The Na(+)/Ca(2+) exchanger (NCX) plays a major role in myocardial Ca(2+) homoeostasis, but is also considered to contribute to the electrical instability and contractile dysfunction in chronic atrial fibrillation (AF). Here we have investigated the effects of the selective NCX blocker SEA0400 in human right atrial cardiomyocytes from patients in sinus rhythm (SR) and AF in order to obtain electrophysiological evidence for putative antiarrhythmic activity of this new class of drugs. Action potentials were measured in right atrial trabeculae using conventional microelectrodes. Human myocytes were enzymatically isolated. Rat atrial and ventricular cardiomyocytes were used for comparison. Using perforated-patch, NCX was measured as Ni(2+)-sensitive current during ramp pulses. In ruptured-patch experiments, NCX current was activated by changing the extracellular Ca(2+) concentration from 0 to 1mM in Na(+)-free bath solution (100mM Na(+) intracellular, "Hilgemann protocol"). Although SEA0400 was effective in rat cardiomyocytes, 10µM did not influence action potentials and contractility, neither in SR nor AF. SEA0400 (10μM) also failed to affect human atrial NCX current measured with perforated patch. With the "Hilgemann protocol" SEA0400 concentration-dependently suppressed human atrial NCX current, and its amplitude was larger in AF than in SR cardiomyocytes. Our results confirm higher NCX activity in AF than SR. SEA0400 fails to block Ni(2+)-sensitive current in human atrial cells unless unphysiological conditions are used. We speculate that block of NCX with SEA0400 depends on intracellular Na(+) concentration.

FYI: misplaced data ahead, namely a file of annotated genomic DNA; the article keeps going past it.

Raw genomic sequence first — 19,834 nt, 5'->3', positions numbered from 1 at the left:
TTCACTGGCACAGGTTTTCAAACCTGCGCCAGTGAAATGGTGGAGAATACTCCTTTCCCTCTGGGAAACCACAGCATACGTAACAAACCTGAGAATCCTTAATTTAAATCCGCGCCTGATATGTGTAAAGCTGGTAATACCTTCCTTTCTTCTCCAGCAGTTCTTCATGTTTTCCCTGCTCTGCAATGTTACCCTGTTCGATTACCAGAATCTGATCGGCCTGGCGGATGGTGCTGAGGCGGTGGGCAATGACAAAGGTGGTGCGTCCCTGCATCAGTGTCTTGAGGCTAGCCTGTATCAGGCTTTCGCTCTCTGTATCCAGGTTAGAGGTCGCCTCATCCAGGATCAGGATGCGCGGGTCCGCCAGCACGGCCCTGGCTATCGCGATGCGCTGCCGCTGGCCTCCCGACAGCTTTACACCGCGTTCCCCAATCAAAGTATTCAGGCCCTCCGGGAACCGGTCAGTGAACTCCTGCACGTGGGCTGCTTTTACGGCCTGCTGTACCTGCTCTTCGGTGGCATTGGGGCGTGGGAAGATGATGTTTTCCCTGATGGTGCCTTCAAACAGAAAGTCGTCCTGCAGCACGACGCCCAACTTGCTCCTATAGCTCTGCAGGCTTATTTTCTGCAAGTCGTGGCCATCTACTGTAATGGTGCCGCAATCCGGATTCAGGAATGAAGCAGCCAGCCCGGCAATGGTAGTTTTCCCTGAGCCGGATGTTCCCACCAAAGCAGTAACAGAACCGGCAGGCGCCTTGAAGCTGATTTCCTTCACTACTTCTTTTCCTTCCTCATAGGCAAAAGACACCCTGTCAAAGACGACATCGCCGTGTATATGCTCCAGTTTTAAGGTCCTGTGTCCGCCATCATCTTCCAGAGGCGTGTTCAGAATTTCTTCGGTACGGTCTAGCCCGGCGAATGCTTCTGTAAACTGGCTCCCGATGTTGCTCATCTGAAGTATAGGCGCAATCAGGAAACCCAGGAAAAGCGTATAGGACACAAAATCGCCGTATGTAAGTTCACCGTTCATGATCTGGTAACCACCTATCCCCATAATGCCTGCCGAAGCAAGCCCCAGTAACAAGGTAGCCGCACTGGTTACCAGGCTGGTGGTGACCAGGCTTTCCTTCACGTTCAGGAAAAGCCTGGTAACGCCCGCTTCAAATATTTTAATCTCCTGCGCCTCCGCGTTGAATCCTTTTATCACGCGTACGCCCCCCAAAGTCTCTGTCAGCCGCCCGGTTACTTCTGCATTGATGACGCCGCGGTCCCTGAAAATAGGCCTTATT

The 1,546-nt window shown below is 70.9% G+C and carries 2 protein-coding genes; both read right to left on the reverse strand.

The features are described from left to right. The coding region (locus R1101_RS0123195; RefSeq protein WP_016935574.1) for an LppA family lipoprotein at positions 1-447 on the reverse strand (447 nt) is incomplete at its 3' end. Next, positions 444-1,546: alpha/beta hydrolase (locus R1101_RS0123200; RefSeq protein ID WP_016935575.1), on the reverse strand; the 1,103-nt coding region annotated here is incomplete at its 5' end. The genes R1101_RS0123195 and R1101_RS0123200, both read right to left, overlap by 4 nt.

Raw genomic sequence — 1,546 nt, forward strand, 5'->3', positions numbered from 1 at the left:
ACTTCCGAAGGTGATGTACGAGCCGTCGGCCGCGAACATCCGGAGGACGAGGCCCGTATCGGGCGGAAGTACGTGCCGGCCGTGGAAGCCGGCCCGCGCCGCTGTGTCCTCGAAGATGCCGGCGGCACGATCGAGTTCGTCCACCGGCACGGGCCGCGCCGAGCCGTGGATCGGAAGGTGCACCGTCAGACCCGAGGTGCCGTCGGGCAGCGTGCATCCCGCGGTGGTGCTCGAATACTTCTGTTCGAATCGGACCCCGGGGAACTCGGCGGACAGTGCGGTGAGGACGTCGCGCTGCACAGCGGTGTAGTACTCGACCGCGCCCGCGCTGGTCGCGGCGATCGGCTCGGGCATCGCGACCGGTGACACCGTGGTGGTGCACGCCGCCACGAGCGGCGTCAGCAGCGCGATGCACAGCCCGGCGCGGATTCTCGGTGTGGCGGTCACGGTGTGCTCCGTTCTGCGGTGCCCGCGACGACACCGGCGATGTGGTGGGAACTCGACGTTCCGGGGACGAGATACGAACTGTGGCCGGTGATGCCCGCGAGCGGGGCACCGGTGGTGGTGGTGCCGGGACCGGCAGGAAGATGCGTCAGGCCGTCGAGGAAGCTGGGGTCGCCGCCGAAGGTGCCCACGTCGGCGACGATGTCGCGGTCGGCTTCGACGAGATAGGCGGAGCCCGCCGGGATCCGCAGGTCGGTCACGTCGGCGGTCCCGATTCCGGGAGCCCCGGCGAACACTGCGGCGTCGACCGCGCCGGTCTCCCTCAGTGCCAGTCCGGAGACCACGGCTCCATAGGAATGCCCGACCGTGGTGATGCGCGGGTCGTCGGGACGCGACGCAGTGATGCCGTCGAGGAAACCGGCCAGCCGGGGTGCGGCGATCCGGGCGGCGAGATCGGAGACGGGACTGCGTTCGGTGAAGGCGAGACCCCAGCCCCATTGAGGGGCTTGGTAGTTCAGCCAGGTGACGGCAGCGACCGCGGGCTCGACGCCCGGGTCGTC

Keywords: Atrial fibrillation; Human right atrial cardiomyocytes; NCX current; SEA0400; Sodium-calcium exchanger.
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